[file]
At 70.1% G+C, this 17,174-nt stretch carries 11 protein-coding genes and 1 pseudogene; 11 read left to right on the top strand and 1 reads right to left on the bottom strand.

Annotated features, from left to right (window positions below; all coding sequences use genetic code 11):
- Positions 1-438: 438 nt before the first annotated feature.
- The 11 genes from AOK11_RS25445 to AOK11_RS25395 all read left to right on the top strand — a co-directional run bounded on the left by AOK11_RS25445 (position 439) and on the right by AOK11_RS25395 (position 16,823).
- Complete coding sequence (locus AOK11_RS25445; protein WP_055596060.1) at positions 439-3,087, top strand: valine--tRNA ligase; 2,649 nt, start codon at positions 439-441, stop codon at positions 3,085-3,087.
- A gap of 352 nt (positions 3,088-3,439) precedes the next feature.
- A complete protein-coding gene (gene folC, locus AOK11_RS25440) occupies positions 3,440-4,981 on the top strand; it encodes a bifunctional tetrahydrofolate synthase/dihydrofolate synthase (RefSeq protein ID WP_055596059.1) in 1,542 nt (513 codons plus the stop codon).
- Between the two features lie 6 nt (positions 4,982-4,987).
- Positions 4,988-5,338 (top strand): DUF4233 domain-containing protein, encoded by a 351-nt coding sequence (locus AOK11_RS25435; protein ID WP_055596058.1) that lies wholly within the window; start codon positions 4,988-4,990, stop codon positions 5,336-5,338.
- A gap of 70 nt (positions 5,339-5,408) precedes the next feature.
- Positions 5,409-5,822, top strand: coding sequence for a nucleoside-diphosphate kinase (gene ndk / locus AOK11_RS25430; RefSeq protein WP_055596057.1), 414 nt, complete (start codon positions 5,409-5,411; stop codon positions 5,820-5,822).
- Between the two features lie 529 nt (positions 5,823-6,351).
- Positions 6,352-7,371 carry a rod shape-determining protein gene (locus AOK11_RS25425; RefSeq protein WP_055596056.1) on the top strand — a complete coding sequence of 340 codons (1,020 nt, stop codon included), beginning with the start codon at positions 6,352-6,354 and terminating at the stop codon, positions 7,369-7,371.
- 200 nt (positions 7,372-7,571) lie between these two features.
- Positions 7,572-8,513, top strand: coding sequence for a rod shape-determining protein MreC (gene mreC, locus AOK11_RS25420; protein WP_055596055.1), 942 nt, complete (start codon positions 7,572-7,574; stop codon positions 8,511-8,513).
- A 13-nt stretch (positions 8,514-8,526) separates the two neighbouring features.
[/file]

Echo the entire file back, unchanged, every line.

At 70.1% G+C, this 17,174-nt stretch carries 11 protein-coding genes and 1 pseudogene; 11 read left to right on the top strand and 1 reads right to left on the bottom strand.

Annotated features, from left to right (window positions below; all coding sequences use genetic code 11):
- Positions 1-438: 438 nt before the first annotated feature.
- The 11 genes from AOK11_RS25445 to AOK11_RS25395 all read left to right on the top strand — a co-directional run bounded on the left by AOK11_RS25445 (position 439) and on the right by AOK11_RS25395 (position 16,823).
- Complete coding sequence (locus AOK11_RS25445; protein WP_055596060.1) at positions 439-3,087, top strand: valine--tRNA ligase; 2,649 nt, start codon at positions 439-441, stop codon at positions 3,085-3,087.
- A gap of 352 nt (positions 3,088-3,439) precedes the next feature.
- A complete protein-coding gene (gene folC, locus AOK11_RS25440) occupies positions 3,440-4,981 on the top strand; it encodes a bifunctional tetrahydrofolate synthase/dihydrofolate synthase (RefSeq protein ID WP_055596059.1) in 1,542 nt (513 codons plus the stop codon).
- Between the two features lie 6 nt (positions 4,982-4,987).
- Positions 4,988-5,338 (top strand): DUF4233 domain-containing protein, encoded by a 351-nt coding sequence (locus AOK11_RS25435; protein ID WP_055596058.1) that lies wholly within the window; start codon positions 4,988-4,990, stop codon positions 5,336-5,338.
- A gap of 70 nt (positions 5,339-5,408) precedes the next feature.
- Positions 5,409-5,822, top strand: coding sequence for a nucleoside-diphosphate kinase (gene ndk / locus AOK11_RS25430; RefSeq protein WP_055596057.1), 414 nt, complete (start codon positions 5,409-5,411; stop codon positions 5,820-5,822).
- Between the two features lie 529 nt (positions 5,823-6,351).
- Positions 6,352-7,371 carry a rod shape-determining protein gene (locus AOK11_RS25425; RefSeq protein WP_055596056.1) on the top strand — a complete coding sequence of 340 codons (1,020 nt, stop codon included), beginning with the start codon at positions 6,352-6,354 and terminating at the stop codon, positions 7,369-7,371.
- 200 nt (positions 7,372-7,571) lie between these two features.
- Positions 7,572-8,513, top strand: coding sequence for a rod shape-determining protein MreC (gene mreC, locus AOK11_RS25420; protein WP_055596055.1), 942 nt, complete (start codon positions 7,572-7,574; stop codon positions 8,511-8,513).
- A 13-nt stretch (positions 8,514-8,526) separates the two neighbouring features.